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“The artist invites the spectator to take a journey within the realm of the canvas. The spectator must move with the artist's shapes in and out, under and above, diagonally and horizontally… It is these movements that constitute the special essentialness of the… experience.”

Mark Rothko

(Scroll down to read about this portfolio)

As is the case with each of my portfolios, my colour field paintings reflect much of the intent expressed in Rothko’s quote. However, unlike colour field paintings that rely solely on the purity or subtle variance of colour to evoke an intellectual or emotional experience, each of the paintings in this portfolio invites the viewer to experience colour, as well as texture, space, and movement as vehicles in that experience. This is a departure from two of my other portfolios, Abstracts: Black and White and Hebrew Letters & Words; in those, I rely exclusively on the use of black and white shapes to explore the possibilities of composition.


In this particular portfolio, most paintings are conceived with an overall colour theme. Using a variety of brushes, and allowing the paint to run or drip freely, depending on the fullness of paint-to-water, many canvases begin with a wash of colour. In no few instances, composition forms and emerges organically. Those compositions further develop through a reliance on intuition, the spontaneous discovery of shapes and textural relationships, and a sense of push and pull where opacity (and therefore visual depth) might be conveyed. Depending on how these, along with visual movement, contribute to a painting’s evolution, I frequently choose to contain the emergent compositions within a frame, using that frame to juxtapose the viewer’s experience within the field with an implied relationship to what might exist beyond. To that point, frames are often employed to instill or heighten a sense of visual tension and evoke contemplation. Where shapes may be present, their limits are not always intended to be clean, precise, or straight; indeed, they usually are not, for while the definition of shape may be one thing, the presence of equivocation can sometimes make for a more engaging experience and dialogue with the viewer.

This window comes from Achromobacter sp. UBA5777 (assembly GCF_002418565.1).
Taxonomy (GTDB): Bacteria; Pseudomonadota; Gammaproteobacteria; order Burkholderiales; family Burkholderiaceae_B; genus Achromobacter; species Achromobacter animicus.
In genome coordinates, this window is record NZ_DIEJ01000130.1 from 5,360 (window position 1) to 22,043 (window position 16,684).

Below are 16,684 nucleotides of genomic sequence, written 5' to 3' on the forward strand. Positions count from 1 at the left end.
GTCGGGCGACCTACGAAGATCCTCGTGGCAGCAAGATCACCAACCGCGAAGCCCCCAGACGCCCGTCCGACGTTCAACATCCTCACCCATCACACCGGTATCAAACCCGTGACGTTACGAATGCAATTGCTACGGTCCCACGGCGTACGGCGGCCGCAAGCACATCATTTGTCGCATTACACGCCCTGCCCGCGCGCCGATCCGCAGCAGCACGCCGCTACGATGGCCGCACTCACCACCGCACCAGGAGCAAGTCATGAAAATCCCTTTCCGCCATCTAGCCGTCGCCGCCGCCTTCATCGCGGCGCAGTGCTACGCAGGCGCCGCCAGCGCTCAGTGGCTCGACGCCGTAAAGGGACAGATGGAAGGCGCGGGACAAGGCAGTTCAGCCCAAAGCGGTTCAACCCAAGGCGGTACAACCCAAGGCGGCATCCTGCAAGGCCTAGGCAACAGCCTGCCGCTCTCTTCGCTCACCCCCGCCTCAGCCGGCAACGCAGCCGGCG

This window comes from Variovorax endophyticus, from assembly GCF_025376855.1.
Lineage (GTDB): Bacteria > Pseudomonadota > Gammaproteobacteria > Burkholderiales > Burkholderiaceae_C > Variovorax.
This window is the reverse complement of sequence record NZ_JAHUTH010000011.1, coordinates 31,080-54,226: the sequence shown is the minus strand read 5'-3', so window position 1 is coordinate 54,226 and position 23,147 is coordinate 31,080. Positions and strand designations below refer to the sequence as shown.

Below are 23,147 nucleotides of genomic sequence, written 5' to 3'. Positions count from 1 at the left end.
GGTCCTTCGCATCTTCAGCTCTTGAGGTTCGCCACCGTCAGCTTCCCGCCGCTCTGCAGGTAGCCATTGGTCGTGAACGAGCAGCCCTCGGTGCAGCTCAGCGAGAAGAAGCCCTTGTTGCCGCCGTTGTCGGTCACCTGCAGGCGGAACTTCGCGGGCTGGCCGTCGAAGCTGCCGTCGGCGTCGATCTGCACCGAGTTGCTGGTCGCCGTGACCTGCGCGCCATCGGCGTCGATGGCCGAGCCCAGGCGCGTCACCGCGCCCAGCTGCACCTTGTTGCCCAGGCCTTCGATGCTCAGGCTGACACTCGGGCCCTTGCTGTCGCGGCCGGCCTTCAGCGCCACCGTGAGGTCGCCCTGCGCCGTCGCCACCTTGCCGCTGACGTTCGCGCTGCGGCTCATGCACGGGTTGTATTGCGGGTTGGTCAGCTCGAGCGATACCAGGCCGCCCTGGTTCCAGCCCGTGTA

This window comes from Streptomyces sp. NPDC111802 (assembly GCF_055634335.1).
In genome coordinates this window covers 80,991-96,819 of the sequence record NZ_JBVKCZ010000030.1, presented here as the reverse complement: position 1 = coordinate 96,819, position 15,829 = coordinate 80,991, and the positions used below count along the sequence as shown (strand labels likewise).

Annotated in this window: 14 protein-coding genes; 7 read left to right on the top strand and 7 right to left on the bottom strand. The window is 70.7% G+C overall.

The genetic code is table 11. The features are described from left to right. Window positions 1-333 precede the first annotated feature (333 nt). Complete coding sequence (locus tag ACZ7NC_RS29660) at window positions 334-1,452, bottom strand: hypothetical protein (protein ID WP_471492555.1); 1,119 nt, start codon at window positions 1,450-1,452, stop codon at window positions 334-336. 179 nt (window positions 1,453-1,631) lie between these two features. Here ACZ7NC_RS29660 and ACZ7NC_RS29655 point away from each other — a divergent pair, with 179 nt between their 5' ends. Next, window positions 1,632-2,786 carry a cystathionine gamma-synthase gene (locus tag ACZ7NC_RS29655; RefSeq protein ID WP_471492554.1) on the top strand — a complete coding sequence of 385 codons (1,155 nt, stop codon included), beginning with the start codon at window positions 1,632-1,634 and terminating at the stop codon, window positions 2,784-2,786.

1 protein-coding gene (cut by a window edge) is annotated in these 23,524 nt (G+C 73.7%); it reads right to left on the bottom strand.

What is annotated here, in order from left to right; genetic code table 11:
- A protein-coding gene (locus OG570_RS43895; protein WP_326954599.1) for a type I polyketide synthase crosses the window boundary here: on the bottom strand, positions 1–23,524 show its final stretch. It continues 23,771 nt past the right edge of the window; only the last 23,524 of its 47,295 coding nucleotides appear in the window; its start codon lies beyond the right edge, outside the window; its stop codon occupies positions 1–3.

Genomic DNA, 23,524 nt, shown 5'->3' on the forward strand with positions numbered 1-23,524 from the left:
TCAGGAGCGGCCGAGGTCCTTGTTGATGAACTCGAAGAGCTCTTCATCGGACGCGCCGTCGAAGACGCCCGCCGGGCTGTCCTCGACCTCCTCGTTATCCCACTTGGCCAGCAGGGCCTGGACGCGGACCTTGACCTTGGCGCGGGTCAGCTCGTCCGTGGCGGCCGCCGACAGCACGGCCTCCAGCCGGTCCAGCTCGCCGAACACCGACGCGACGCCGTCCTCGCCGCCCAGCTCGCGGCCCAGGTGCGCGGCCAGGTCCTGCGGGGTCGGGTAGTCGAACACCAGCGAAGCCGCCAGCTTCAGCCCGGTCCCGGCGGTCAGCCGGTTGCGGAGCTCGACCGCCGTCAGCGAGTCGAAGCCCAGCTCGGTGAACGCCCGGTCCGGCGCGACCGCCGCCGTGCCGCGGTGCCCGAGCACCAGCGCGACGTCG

In some instances, the titling of my paintings reflects a deliberate intent to contextualize what might otherwise be regarded as a wholly abstract composition – that is, non-representational and disconnected from any narrative. Thus, in several selected instances, titles reflect the abstraction of experiences, traditions, stories, or themes, many of which originate from my cultural identity. In other instances, titles speak of personal experiences or encounters.


In all, my colour field paintings invite the viewer to, as Rothko says, journey within each canvas. As they do, as they contemplate and respond, on some level or another, we dialogue.

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